Magnus Ericsson and Olof Löf publishes article in Mineral Economics.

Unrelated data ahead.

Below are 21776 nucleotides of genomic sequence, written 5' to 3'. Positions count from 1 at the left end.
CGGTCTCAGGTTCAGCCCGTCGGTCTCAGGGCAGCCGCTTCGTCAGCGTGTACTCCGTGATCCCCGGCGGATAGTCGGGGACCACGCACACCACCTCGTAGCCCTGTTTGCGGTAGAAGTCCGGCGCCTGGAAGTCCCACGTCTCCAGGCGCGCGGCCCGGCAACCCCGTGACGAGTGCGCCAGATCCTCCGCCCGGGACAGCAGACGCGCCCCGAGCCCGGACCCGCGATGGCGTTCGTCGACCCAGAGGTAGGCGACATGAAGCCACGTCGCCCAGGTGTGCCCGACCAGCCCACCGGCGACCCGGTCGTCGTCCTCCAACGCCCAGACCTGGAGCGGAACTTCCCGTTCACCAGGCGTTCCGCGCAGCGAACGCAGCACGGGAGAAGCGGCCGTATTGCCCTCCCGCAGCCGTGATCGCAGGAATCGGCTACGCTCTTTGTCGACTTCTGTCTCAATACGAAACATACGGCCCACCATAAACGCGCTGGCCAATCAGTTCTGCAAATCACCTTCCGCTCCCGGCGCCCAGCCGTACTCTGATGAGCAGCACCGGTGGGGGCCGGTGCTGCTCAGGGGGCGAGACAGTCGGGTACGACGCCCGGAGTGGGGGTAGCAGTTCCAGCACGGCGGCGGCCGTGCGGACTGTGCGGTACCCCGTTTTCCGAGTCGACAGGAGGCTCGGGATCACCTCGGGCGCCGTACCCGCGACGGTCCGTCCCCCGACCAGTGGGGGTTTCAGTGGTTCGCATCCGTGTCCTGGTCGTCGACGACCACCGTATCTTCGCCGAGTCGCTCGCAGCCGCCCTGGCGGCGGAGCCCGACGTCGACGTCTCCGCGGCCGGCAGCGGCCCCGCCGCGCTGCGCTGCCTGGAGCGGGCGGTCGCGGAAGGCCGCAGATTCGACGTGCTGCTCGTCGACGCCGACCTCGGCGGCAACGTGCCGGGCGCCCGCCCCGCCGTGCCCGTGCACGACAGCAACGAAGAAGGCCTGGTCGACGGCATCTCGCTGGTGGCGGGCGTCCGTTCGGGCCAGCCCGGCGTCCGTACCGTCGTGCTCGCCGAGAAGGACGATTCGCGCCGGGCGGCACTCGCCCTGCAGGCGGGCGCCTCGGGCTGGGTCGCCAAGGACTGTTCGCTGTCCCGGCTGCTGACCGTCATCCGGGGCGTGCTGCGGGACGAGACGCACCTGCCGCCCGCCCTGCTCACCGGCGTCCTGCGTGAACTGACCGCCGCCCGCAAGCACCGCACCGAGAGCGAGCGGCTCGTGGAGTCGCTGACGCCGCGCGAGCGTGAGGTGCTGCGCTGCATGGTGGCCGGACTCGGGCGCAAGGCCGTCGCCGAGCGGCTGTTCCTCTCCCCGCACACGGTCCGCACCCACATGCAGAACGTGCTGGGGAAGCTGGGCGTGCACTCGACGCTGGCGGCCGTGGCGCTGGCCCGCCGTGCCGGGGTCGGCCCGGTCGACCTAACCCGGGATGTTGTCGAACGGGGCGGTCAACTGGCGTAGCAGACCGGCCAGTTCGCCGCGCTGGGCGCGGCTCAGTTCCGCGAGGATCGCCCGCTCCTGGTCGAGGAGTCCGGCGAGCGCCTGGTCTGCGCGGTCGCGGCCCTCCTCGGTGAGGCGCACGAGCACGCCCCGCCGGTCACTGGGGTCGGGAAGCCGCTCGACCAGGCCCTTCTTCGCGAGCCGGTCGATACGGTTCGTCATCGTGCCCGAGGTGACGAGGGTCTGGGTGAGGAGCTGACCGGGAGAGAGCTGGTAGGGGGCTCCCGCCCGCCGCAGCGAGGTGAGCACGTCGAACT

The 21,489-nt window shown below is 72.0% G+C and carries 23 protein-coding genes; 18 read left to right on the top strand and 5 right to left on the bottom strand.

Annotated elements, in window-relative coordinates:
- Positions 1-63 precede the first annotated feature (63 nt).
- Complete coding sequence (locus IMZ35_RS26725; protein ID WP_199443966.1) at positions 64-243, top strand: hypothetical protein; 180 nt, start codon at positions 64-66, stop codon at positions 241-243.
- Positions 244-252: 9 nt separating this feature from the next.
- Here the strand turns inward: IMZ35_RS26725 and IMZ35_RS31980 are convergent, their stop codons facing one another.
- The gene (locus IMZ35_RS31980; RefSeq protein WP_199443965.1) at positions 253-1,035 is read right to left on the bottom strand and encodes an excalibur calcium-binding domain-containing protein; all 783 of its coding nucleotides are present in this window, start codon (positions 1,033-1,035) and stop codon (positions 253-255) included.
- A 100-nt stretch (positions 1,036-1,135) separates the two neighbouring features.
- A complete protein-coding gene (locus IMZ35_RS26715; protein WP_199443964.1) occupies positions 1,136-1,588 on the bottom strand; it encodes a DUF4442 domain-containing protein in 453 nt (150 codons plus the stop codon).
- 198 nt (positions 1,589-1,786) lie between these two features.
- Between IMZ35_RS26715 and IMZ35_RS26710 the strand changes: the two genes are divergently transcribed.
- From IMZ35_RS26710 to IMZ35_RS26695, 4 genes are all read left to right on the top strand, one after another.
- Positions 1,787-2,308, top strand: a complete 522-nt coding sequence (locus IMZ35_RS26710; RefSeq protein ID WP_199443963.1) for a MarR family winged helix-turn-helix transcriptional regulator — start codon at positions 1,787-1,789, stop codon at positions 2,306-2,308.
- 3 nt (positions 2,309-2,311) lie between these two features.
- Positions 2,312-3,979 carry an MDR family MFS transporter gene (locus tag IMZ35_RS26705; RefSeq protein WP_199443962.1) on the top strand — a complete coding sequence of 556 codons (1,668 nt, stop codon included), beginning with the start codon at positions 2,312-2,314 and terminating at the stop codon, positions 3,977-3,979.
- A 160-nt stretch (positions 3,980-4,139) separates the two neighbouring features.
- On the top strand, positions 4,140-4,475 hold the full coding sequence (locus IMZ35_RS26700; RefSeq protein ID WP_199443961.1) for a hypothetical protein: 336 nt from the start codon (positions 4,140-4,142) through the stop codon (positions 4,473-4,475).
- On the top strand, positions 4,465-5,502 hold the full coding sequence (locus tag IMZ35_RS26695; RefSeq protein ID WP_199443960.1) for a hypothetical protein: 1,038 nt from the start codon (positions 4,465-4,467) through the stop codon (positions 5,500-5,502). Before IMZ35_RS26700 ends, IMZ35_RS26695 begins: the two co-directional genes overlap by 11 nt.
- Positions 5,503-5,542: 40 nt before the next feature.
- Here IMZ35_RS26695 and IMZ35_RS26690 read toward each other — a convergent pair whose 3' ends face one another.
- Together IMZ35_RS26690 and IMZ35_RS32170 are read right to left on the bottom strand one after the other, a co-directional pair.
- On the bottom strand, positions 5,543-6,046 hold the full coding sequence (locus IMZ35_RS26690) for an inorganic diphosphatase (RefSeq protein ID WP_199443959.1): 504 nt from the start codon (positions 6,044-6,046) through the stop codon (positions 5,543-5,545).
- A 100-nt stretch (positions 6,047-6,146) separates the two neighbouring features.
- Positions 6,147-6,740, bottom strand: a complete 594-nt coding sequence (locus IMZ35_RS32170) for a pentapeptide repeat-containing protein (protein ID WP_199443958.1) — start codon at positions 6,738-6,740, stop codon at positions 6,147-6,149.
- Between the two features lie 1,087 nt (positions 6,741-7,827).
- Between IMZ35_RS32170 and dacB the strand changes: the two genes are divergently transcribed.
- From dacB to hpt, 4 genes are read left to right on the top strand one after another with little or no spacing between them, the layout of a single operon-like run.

In several low- and middle-income countries rich in non-fuel mineral resources, mining makes significant contributions to national economic development as measured by the revised Mining Contribution Index (MCI-Wr). Ten countries among the 20 countries where mining contributes most (highest MCI-Wr score) have moved up one or two steps in the World Bank’s country classification between 1996 and 2016. In particular, African countries have benefitted. Socio-economic development indicators also show signs of progress for African mineral-rich countries. This paper provides an update and expansion of an earlier study within the framework of the United Nations University (UNU) World Institute for Development Economics Research (WIDER) initiative Extractives for Development. Based on the detailed data available for the sector, such as production, export, prices, mineral rents, exploration expenditure and government revenues, an analysis is carried out of the current situation for 2016, and trends in mining’s contribution to economic development for the years 1996–2016. The contribution of minerals and mining to GDP and exports reached a maximum at the peak of the mining boom in 2011. Naturally, the figures for mining’s contribution had declined for most countries by 2016, but importantly the levels were still considerably higher than in 1996. The results of this survey contradict the widespread view that mineral resources create a dependency that might not be conducive to economic and social development. In addition, this paper presents an attempt to use already available socio-economic indicators for African mineral-rich countries to measure socio-economic developments. One preliminary conclusion of this survey is that mining countries perform better than oil-producing countries and non-mineral countries in Africa as measured by these indices of human development and governance.